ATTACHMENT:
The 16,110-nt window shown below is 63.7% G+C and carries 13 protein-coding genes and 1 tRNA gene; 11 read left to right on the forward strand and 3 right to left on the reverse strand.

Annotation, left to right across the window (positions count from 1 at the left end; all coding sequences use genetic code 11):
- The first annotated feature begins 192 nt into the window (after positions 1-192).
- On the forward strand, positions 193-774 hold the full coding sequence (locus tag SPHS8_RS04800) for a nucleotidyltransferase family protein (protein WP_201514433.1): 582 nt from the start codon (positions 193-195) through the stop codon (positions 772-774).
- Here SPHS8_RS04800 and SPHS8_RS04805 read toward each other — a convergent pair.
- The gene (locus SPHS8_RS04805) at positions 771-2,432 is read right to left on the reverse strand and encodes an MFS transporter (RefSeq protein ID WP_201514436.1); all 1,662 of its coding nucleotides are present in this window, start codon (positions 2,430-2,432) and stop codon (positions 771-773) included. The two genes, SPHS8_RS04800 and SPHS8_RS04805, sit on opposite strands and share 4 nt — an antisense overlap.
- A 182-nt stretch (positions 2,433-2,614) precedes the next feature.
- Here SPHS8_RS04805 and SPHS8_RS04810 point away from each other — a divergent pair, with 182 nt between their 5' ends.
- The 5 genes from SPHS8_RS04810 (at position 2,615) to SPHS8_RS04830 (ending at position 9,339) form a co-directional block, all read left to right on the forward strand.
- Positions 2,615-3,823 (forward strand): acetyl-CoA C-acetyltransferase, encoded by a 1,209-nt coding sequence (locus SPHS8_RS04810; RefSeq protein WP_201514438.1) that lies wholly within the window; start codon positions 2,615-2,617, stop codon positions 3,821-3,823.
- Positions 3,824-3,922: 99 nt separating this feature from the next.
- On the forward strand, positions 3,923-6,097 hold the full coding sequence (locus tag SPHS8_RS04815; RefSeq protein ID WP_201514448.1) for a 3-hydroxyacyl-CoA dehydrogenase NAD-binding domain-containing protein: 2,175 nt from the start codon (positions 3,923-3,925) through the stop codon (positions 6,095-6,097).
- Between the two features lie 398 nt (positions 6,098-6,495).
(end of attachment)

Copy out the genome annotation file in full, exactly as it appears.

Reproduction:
The 16,110-nt window shown below is 63.7% G+C and carries 13 protein-coding genes and 1 tRNA gene; 11 read left to right on the forward strand and 3 right to left on the reverse strand.

Annotation, left to right across the window (positions count from 1 at the left end; all coding sequences use genetic code 11):
- The first annotated feature begins 192 nt into the window (after positions 1-192).
- On the forward strand, positions 193-774 hold the full coding sequence (locus tag SPHS8_RS04800) for a nucleotidyltransferase family protein (protein WP_201514433.1): 582 nt from the start codon (positions 193-195) through the stop codon (positions 772-774).
- Here SPHS8_RS04800 and SPHS8_RS04805 read toward each other — a convergent pair.
- The gene (locus SPHS8_RS04805) at positions 771-2,432 is read right to left on the reverse strand and encodes an MFS transporter (RefSeq protein ID WP_201514436.1); all 1,662 of its coding nucleotides are present in this window, start codon (positions 2,430-2,432) and stop codon (positions 771-773) included. The two genes, SPHS8_RS04800 and SPHS8_RS04805, sit on opposite strands and share 4 nt — an antisense overlap.
- A 182-nt stretch (positions 2,433-2,614) precedes the next feature.
- Here SPHS8_RS04805 and SPHS8_RS04810 point away from each other — a divergent pair, with 182 nt between their 5' ends.
- The 5 genes from SPHS8_RS04810 (at position 2,615) to SPHS8_RS04830 (ending at position 9,339) form a co-directional block, all read left to right on the forward strand.
- Positions 2,615-3,823 (forward strand): acetyl-CoA C-acetyltransferase, encoded by a 1,209-nt coding sequence (locus SPHS8_RS04810; RefSeq protein WP_201514438.1) that lies wholly within the window; start codon positions 2,615-2,617, stop codon positions 3,821-3,823.
- Positions 3,824-3,922: 99 nt separating this feature from the next.
- On the forward strand, positions 3,923-6,097 hold the full coding sequence (locus tag SPHS8_RS04815; RefSeq protein ID WP_201514448.1) for a 3-hydroxyacyl-CoA dehydrogenase NAD-binding domain-containing protein: 2,175 nt from the start codon (positions 3,923-3,925) through the stop codon (positions 6,095-6,097).
- Between the two features lie 398 nt (positions 6,098-6,495).